The following is a liberal translation of the sections with the title ‘General’ and ‘Limited Storage’. We’ll shoot you the rest of the revision on ‘Dead Storage’, as soon as we get aholt of it.

What does a jeep weight?

Get me ready to sleep for the winter!

GENERAL
Before sticking your vehicles into live or dead storage there are a couple of things you’ve got to prepare and provide for:

1. Storage site. Store your unused vehicles in closed or covered buildings. If no buildings are handy, the great outdoors will do –but in selecting a site, try to pick a smooth, and well-drained spot. Except when the tactical situation calls for concealment, parking under low hanging limbs of trees should be avoided. (Low-flying Tarzans, sharp twigs and birds, you know).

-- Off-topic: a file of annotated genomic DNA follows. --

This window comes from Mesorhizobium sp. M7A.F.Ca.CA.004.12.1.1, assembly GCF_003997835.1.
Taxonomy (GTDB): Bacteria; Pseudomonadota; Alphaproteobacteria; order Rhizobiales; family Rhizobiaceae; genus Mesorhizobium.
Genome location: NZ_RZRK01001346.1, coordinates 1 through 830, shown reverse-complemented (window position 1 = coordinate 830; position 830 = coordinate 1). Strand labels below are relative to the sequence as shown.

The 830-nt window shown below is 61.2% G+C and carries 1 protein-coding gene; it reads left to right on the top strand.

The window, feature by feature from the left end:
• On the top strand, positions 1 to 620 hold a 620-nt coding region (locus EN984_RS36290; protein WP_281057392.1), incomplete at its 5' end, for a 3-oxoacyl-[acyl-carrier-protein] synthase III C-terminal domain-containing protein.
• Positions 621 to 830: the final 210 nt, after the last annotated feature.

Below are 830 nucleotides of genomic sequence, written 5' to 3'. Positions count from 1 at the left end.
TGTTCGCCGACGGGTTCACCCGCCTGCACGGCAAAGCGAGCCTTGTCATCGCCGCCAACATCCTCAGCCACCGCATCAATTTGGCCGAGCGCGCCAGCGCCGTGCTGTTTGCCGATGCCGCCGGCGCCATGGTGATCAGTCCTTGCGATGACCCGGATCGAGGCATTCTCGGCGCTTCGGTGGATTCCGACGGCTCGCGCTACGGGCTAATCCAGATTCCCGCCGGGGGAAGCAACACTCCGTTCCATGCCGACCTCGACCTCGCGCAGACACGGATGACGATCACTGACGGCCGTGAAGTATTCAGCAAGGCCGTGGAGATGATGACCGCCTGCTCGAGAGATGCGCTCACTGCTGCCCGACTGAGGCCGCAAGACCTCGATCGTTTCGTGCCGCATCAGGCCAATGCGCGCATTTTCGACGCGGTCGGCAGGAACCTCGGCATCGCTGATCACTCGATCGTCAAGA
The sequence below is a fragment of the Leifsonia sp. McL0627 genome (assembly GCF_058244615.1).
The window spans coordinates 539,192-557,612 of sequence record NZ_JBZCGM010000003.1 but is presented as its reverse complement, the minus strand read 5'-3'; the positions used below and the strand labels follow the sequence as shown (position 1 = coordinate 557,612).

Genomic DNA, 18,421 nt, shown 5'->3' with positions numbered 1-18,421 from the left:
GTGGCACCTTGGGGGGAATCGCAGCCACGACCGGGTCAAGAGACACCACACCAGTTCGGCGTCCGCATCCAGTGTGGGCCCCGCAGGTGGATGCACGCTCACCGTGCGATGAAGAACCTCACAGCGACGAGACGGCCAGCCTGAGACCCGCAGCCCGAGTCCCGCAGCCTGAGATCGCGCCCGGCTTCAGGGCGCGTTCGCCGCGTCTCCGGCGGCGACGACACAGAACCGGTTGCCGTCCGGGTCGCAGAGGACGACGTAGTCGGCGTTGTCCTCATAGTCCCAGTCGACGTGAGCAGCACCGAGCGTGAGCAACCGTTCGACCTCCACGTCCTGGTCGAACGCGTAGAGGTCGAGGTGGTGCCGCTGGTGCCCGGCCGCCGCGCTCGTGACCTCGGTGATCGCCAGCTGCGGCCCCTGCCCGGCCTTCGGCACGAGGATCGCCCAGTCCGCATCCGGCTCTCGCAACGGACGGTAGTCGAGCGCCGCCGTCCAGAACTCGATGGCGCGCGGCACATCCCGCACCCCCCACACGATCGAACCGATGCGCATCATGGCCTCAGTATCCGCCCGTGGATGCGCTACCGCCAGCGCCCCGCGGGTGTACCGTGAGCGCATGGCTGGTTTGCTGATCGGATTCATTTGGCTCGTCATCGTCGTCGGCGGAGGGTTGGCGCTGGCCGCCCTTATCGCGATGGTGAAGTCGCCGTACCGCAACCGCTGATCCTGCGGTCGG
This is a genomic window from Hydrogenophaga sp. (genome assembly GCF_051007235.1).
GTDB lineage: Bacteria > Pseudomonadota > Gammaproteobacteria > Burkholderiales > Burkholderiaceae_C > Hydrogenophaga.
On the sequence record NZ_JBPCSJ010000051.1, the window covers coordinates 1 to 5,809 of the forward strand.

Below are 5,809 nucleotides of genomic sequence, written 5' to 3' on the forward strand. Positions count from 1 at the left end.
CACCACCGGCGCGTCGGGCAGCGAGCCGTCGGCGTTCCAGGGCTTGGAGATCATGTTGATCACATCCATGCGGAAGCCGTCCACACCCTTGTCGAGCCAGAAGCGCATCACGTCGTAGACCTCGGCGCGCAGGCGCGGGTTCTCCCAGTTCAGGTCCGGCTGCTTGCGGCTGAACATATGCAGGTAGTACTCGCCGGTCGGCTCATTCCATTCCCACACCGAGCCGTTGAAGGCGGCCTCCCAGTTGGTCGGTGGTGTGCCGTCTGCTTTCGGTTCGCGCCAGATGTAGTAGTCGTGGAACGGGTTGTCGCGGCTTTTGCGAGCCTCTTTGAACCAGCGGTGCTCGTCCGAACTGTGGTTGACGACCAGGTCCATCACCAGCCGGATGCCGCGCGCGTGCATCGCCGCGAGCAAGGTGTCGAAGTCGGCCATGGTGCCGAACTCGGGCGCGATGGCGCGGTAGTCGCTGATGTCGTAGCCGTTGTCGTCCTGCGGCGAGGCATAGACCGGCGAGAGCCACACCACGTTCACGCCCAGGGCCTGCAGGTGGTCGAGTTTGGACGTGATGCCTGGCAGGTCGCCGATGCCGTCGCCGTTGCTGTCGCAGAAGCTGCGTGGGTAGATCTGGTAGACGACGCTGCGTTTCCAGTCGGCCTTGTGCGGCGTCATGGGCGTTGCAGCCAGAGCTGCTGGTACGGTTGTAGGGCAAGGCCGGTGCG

2. Preparation for Storage. Before being tucked away, vehicles, their parts, and equipment have to be thoroughly cleaned, lubricated and inspected. Do this according to W.D. Q.M.C. Form 260, dealing with a technical inspection. And unless you have a good reason why not, the vehicle should be thoroughly repaired and put in good mechanical condition. If you can’t make repairs before storing, attach a tag to the steering wheel specifying the repairs needed, and send a written report of these items to the officer in charge of the vehicles. Finally, when your vehicles have been either repaired or tagged, your next step is to prepare them for either limited or dead storage. As we mentioned above, we’ve got the dope on ‘Limited Storage’ – ‘Dead Storage’ will come later.